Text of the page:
Monday, January 4, 2010
This is the first installment of what I am planning to be a pretty regular series on Sundays (and yes, today is Monday, yesterday was a day of unpacking and lazing around).
Today's topic is the business end of my hunting arrows. A sharp broadhead is of paramount importance in a successful harvest, a quick, humane death and ultimately, the best table fare possible. Currently my arrows are tipped with a set of Stos 160 grain broadheads I ordered straight from the manufacturer without any bevel. That's right, completely unsharpened. I Built a little jig to create a left wing bevel; a single edge broadhead has been shown in recent studies to provide a larger hole as well as provide a deeper penetration, especially when used on larger, thicker skinned, heavy boned animals such as my main target, elk. To this end I will be using a really nice jig to enable me to create absolutely scary sharp edges. The KME broadhead sharpening system is the absolute pinnacle of broadhead sharpening technology and I have been very pleased with the results. It allows me to precisely create a flat, consistent edge. The system, combined with a Cabela's 325 diamond stone and a set of 800, 1200 and 6000 grit Japanese waterstones, I should be able to have razor sharp, mirror finish type edges on my broadheads.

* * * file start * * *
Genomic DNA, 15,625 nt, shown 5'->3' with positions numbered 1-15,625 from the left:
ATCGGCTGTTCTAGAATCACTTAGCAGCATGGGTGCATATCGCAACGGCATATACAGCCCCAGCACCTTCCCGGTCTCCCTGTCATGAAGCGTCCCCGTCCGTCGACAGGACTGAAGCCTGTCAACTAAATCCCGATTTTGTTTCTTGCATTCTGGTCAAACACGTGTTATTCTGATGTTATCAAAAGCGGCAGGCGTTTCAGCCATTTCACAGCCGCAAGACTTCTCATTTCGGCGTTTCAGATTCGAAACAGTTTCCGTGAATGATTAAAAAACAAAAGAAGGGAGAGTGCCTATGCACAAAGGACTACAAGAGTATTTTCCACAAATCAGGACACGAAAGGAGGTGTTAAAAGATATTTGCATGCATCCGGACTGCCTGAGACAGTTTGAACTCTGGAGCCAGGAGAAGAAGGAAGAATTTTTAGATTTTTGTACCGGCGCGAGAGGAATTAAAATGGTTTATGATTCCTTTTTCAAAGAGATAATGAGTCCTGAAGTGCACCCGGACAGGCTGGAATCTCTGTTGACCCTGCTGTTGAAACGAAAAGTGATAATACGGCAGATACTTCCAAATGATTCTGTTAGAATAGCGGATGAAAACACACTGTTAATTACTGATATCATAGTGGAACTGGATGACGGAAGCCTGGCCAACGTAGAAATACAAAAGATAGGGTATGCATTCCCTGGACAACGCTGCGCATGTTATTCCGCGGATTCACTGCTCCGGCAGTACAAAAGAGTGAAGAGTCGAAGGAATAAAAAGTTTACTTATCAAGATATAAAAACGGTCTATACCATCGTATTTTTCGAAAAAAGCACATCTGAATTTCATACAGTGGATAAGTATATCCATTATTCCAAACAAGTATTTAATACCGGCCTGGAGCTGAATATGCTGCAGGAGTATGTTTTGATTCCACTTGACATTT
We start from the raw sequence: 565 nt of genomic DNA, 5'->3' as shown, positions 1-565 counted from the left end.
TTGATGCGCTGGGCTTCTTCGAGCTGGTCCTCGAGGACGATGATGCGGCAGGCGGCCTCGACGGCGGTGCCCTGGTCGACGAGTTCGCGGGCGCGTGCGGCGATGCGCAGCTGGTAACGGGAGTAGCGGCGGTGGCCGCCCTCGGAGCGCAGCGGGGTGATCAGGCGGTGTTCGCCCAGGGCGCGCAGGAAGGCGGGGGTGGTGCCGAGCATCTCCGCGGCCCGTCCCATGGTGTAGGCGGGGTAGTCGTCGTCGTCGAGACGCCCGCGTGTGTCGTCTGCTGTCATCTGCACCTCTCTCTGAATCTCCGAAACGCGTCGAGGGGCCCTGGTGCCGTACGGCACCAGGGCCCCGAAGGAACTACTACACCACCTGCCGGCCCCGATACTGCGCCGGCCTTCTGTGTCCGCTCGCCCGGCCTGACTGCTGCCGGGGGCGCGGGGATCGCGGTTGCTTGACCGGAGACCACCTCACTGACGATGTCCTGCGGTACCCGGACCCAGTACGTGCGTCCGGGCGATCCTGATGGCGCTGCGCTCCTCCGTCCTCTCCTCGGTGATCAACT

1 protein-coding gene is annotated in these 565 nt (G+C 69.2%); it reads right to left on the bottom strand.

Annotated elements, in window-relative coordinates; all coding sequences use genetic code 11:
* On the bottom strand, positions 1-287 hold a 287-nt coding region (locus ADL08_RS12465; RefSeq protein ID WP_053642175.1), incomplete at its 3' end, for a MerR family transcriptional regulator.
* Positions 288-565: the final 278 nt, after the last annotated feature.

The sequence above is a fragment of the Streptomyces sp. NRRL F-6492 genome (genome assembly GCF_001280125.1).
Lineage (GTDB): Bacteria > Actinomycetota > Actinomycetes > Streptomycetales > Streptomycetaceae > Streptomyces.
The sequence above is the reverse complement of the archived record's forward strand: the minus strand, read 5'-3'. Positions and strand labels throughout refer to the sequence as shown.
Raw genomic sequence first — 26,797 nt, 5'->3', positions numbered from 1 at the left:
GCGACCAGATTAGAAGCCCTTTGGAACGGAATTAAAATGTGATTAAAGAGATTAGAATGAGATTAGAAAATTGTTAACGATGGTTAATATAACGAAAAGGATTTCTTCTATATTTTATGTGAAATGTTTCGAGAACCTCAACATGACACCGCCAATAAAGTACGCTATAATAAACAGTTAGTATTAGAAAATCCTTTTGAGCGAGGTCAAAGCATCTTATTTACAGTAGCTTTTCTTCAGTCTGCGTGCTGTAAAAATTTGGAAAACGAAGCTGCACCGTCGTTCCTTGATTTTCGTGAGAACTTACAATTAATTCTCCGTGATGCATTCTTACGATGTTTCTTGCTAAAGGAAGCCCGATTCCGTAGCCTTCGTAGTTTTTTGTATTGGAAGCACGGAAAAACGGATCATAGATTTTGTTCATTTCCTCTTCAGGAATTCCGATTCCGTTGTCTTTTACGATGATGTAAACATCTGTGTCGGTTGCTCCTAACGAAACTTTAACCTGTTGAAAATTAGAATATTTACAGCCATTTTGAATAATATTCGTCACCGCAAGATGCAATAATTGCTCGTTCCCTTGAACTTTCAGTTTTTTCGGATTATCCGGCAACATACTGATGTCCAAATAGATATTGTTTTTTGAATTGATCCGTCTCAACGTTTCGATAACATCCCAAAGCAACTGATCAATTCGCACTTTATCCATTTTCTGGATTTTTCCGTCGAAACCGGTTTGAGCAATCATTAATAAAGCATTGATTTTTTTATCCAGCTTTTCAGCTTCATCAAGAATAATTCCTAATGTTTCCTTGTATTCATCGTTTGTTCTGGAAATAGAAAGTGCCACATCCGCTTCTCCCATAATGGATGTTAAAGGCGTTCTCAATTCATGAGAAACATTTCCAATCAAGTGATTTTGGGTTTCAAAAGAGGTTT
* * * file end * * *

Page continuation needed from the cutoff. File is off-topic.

So in summary, my plan right now is to maximize any available advantage by using a heavy, single bevel broadhead that is as sharp as I can get it.
Next week's backcountry bowhunting gear article will be about my arrows, and from there I will be discussing the bow, quiver, and the necessary archery and backpacking accouterments I plan on using this fall.